Dairy, beef industries respond positively to new USDA dietary guidelines

Grace Connatser
Wisconsin State Farmer
Secretary Perdue drinks a glass of milk after a toast to the dairy industry.

The US Department of Agriculture has released the Dietary Guidelines for Americans, 2020-2025, which offers guidance on healthy eating for Americans of all ages.

The guidelines have been recently updated to include information for infants, toddlers and pregnant women for the first time. The edition overall was in development since 2019 by the Dietary Guidelines Advisory Committee, with input from the public and federal agencies, including the Department of Health and Human Services.

A press release said the guidelines are "steeped in scientific evidence" to guide Americans on making the right choices for their health. While the guidelines have not significantly changed, they do heavily address alcohol and added sugar consumption by asking Americans to limit their intake of both in order to stay healthy.

"At USDA and HHS, we work to serve the American people – to help every American thrive and live healthier lives through access to healthy foods and providing nutrition recommendations," said USDA secretary Sonny Perdue. "With the release of the dietary guidelines, we have taken the very important step to provide nutrition guidance that can help all Americans lead healthier lives by making every bite count."

The slogan "Make Every Bite Count" asks people to stick to a healthy diet of nutrient-dense foods that meet food group needs – grains, fruits, vegetables, dairy (or soy alternative) and proteins. It also emphasizes sticking to a calorie restriction and limiting or altogether avoiding saturated fats and sodium along with added sugars and alcohol.

The guidelines will also be used for federal food programs, like school meal programs and supplemental programs for low-income families, and provide guidance to health professionals and lawmakers. 

The National Dairy Council applauded the USDA for keeping dairy an important part of the American diet. They said the inclusion of low-fat and fat-free dairy is important for staying healthy and preventing chronic disease, like diabetes and heart disease. The NDC was one of the many groups to offer public comments to the USDA throughout the revision process.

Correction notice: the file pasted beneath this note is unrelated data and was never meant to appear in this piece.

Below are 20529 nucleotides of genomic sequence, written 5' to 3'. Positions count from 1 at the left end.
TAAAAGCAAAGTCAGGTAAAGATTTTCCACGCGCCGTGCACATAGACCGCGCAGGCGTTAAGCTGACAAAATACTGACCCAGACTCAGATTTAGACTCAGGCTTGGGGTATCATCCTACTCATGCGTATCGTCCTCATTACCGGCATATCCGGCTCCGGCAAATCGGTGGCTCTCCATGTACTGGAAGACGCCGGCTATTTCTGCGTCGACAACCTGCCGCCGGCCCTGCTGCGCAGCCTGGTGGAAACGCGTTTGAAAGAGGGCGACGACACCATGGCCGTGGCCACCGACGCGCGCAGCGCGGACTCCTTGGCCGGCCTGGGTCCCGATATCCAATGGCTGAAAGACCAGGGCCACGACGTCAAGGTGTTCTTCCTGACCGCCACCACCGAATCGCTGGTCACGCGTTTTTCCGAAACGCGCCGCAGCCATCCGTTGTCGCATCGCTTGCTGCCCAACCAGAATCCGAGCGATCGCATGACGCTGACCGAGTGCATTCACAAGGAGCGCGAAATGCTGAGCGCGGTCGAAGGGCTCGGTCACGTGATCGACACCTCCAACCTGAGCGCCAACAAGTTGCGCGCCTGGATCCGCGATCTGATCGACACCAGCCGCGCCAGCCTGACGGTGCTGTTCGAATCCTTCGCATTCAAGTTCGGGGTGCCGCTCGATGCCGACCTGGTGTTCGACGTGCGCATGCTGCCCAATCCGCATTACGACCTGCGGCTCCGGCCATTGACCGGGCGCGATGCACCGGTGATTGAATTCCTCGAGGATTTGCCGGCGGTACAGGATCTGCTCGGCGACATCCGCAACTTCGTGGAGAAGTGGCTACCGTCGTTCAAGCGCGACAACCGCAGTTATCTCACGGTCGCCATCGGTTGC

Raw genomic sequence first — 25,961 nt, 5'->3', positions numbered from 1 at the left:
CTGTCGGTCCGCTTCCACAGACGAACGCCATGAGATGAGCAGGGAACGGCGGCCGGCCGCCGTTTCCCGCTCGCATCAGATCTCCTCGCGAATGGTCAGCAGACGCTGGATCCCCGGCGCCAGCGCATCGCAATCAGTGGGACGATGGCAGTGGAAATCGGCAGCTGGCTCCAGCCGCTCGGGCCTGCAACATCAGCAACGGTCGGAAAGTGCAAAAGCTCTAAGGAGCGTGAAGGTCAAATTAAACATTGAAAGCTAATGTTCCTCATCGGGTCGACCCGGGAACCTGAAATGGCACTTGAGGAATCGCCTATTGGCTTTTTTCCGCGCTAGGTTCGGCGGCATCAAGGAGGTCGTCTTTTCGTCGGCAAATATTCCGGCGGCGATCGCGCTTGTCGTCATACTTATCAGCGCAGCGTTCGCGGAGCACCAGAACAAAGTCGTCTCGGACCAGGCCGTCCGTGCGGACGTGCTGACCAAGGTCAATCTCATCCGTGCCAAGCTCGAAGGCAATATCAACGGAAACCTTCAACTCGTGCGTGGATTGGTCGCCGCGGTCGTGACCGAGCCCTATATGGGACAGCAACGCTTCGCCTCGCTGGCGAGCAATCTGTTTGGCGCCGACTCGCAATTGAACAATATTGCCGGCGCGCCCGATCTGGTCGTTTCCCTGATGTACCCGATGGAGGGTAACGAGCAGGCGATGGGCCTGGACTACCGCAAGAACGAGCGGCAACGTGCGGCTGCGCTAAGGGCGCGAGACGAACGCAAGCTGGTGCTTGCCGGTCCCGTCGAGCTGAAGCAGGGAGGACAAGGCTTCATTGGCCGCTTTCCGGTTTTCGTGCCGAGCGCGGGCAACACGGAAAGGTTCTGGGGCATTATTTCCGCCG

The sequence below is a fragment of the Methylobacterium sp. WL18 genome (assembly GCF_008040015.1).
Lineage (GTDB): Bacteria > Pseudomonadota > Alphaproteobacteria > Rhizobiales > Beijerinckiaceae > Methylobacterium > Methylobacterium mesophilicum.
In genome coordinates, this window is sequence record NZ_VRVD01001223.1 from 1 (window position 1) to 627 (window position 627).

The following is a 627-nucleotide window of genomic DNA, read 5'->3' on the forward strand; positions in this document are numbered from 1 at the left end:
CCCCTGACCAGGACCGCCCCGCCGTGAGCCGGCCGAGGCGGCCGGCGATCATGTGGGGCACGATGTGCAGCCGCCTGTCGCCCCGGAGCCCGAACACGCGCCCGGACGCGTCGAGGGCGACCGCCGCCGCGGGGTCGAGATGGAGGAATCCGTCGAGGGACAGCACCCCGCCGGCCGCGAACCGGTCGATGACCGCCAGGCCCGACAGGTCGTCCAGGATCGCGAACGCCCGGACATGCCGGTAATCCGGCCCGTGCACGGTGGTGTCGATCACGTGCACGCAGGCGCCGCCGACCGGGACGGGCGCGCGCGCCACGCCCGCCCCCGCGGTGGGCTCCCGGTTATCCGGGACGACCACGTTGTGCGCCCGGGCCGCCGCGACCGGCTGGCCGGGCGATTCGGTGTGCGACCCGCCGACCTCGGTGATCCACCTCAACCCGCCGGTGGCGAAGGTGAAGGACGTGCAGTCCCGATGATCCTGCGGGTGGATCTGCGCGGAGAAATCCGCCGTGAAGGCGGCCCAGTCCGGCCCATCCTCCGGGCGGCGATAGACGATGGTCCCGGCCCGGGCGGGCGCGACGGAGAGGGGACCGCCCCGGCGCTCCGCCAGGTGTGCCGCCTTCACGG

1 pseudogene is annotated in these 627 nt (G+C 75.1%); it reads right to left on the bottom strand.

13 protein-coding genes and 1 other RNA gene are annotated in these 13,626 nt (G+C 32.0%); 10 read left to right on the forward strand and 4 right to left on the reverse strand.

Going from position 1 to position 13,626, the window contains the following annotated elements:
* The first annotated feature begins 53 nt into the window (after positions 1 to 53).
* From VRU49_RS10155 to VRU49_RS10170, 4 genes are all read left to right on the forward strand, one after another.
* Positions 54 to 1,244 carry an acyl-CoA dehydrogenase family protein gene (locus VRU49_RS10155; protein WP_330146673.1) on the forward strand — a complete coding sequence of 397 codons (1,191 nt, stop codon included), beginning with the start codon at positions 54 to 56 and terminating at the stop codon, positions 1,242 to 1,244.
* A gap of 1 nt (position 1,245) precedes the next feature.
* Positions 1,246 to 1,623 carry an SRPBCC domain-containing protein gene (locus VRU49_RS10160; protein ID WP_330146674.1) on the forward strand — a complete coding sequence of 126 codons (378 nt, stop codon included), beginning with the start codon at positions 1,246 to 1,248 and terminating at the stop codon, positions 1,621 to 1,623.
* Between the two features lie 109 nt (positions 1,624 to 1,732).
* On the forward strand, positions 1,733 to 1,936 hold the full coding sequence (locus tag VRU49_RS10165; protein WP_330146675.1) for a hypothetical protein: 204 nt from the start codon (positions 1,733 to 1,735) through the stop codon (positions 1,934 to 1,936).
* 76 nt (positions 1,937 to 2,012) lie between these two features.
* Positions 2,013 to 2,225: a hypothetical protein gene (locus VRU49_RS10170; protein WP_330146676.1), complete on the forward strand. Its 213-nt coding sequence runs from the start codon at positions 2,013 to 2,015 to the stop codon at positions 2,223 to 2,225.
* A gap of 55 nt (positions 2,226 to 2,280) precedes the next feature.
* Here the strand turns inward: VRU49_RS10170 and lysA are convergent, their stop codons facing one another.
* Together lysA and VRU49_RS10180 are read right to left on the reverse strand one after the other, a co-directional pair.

"At a time when affordable nutrition has never been more important to our nation, dairy foods, including lactose-free varieties, are a highly nutritious and accessible option that can help fill important nutrient gaps and support overall well-being," said NDC president Jean Ragalie-Carr. "We’re pleased to see dairy consumption recommended for its contributions to healthy dietary patterns based on the scientific evidence."

"USDA missed newest science"

Brody Stapel

Edge Dairy Farmer Cooperative president Brody Stapel said he appreciates the USDA's inclusion of dairy in their dietary guidelines, but expressed disappointment that the agency seemed to miss the newest science on dairy, calling on Congress to increase the dairy options for students in schools.

"Unfortunately, the agencies and scientific review committee missed an opportunity to address and include the newer, available science on the nutritional benefits from fuller-fat dairy and a wider array of products," Stapel said. "The DGA directs important nutritional and feeding programs in our schools and our communities, like the school lunch program. The lack of recognition of the nutritional benefits from fuller-fat dairy in the new guidelines will continue to hinder the availability of these food options in our schools."

The National Cattlemen's Beef Association said they are glad the USDA is recognizing the importance of lean beef in a healthy diet. They said beef is nutrient-dense, providing protein, iron, zinc and choline all in one three-ounce serving.

"Beef is one of Americans' favorite foods, and science consistently shows lean beef can be the cornerstone in a variety of healthy diets," said NCBA president Marty Smith. "Now more than ever, the key to proper nutrition is giving people practical and realistic advice, to help create balanced diets that work for them – featuring foods they love, like beef, which pairs perfectly with other nutrient-rich foods."